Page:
SEPTEMBER 2021: Welcome!…back?

Hello friends, and welcome to autumn term 2021. Are we all seated comfortably, with our masks and seat belts comfortably adjusted?

Buckle up for another school year with the Activist Classroom!

And an adjustment it sure is. Both of us find it hard to believe that two years ago it was normal to head for campus, enter one’s office or one’s classroom, face other humans, and begin talking together.

Now, it it feels odd, disquieting, discombobulating: like we’ve lived an entire life between 12 March 2020 (that’s the day it all shut down for Kim, while she was riding the train home from her campus office in London, Ontario), and 4 September 2021 (that’s the day Kelsey marched into her brand-new office at Concordia University in Montreal, a school she had not even applied to work at back last March, and where she has been working entirely remotely since autumn term 2020 began).

Kelsey, the first time at her office (after being employed at the university for over a year).

That weird temporal drift you’re feeling? It’s real. It’s in our bodies, our brains; it’s in our cells, our neurons, our reflexes when we step off the sidewalk so someone can pass at social distance, when we turn away from other humans (even masked ones) on the subway.

And it’s going to take some time to unlearn.

You’ve probably been thinking a lot about this already, even if only indirectly – even if only through the twitches in your body. And if you’re like us, you’ve probably been inadvertently hoovering up media posts about coping with The Great Return – most likely while stuffing half a sandwich in your mouth between fielding student emails & administrative missives about vaccine and masking policies.

In this first post of the 2021-22 academic year, we’ve decided to share some of what we’ve been hoovering these last few weeks; then, we’ll each share one thing that we are hoping, and one thing each we’re fearing, as we take our first tentative steps forward/back/around in time.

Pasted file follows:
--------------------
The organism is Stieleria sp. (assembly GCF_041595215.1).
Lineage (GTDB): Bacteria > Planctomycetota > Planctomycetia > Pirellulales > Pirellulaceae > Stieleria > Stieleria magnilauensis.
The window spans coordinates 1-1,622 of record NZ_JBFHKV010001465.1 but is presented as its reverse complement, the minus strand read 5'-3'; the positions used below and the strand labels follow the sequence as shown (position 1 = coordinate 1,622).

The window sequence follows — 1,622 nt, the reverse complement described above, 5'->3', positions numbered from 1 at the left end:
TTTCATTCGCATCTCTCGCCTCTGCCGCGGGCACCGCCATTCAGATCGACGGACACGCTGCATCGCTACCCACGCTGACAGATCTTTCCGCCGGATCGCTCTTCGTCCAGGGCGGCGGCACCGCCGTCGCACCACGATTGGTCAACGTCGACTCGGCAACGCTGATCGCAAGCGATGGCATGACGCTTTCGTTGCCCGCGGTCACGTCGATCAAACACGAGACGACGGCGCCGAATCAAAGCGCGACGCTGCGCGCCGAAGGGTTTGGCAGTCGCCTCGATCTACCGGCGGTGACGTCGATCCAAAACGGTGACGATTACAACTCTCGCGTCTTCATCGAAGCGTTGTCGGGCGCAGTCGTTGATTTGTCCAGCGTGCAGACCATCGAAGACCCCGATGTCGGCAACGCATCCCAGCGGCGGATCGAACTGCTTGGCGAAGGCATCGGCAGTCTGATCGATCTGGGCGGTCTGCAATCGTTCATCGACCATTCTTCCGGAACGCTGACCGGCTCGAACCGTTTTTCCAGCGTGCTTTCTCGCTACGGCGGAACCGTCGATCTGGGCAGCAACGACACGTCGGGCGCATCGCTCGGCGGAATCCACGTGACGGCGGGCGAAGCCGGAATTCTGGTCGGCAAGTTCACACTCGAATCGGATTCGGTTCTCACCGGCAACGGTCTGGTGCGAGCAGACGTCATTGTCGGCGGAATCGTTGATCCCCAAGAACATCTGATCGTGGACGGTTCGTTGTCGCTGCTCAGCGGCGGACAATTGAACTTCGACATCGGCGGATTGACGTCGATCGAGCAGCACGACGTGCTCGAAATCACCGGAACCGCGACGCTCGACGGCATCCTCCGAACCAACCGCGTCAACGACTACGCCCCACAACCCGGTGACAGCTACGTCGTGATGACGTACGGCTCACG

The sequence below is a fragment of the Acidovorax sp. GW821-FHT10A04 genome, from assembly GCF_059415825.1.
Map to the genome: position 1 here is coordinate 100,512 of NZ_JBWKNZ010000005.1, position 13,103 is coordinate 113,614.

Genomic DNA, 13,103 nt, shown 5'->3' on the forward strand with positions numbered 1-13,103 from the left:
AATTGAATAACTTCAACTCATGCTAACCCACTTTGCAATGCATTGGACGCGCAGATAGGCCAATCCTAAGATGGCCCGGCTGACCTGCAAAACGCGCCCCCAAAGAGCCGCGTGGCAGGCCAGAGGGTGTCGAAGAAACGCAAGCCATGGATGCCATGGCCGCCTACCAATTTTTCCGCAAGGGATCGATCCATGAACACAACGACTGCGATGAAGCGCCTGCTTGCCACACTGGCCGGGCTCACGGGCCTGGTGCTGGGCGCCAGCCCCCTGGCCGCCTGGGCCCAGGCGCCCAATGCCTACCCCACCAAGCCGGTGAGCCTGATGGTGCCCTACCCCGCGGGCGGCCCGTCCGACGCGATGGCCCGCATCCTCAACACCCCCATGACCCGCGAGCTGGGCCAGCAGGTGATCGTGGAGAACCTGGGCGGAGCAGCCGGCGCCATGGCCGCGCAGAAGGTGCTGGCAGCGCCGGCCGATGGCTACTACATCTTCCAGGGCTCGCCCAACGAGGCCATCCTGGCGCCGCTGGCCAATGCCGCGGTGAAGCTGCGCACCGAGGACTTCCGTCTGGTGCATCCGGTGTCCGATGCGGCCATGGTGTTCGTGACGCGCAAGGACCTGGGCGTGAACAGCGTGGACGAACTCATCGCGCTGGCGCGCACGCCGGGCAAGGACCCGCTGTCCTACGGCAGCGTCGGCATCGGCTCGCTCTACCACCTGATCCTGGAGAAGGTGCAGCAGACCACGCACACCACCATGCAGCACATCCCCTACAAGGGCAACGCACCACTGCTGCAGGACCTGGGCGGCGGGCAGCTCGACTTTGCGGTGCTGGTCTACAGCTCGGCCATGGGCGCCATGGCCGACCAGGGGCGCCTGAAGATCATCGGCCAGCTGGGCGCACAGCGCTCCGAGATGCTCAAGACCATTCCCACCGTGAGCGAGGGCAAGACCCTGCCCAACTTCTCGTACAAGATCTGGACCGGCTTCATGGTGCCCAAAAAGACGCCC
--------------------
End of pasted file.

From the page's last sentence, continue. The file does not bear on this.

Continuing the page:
Kim’s recommendations:

I get a lot of email newsletters from media orgs I trust, including the Guardian, the New York Times, and The Ink. I tend to go for letters that focus on gender, political and social equity, racial justice, and the climate emergency.

The Ink by Anand Giridharadas

This week, the NYT gender newsletter, In Her Words, published a piece on boundaries in the workplace: how people who identify as women in the US are fighting back against orders to return to the office full time, refusals to mandate masking up, and other practices that risk their own and their family’s/community’s health and wellbeing.

I recommend the piece highly for its practicalities, but also for its key take-away: in this unprecedented No-Longer-Before-Time, we get to say what we need, and we have the right to be heard and accommodated. (This is something disability activists have long known and told us, of course – may our voices lifted together continue their revolution!) We also have the right to expect that those up the chain will anticipate our needs and prepare accommodations so that we do not need to ask for them all the time.

Check the newsletter out here, and follow NYT gender on Insta here.

I’m also a regular reader of University Affairs (in fact, I have a piece coming out in UA shortly on editing as peer mentorship; I’ll share it when it’s out!). Recently, UA did a pair of very useful stock-takings: where are Canadian campuses on the fight against systemic anti-Black racism, and where are they in the long process of decolonization and reconciliation (which, to be very clear, is a VERY long road, one which most of us have only just begun walking)?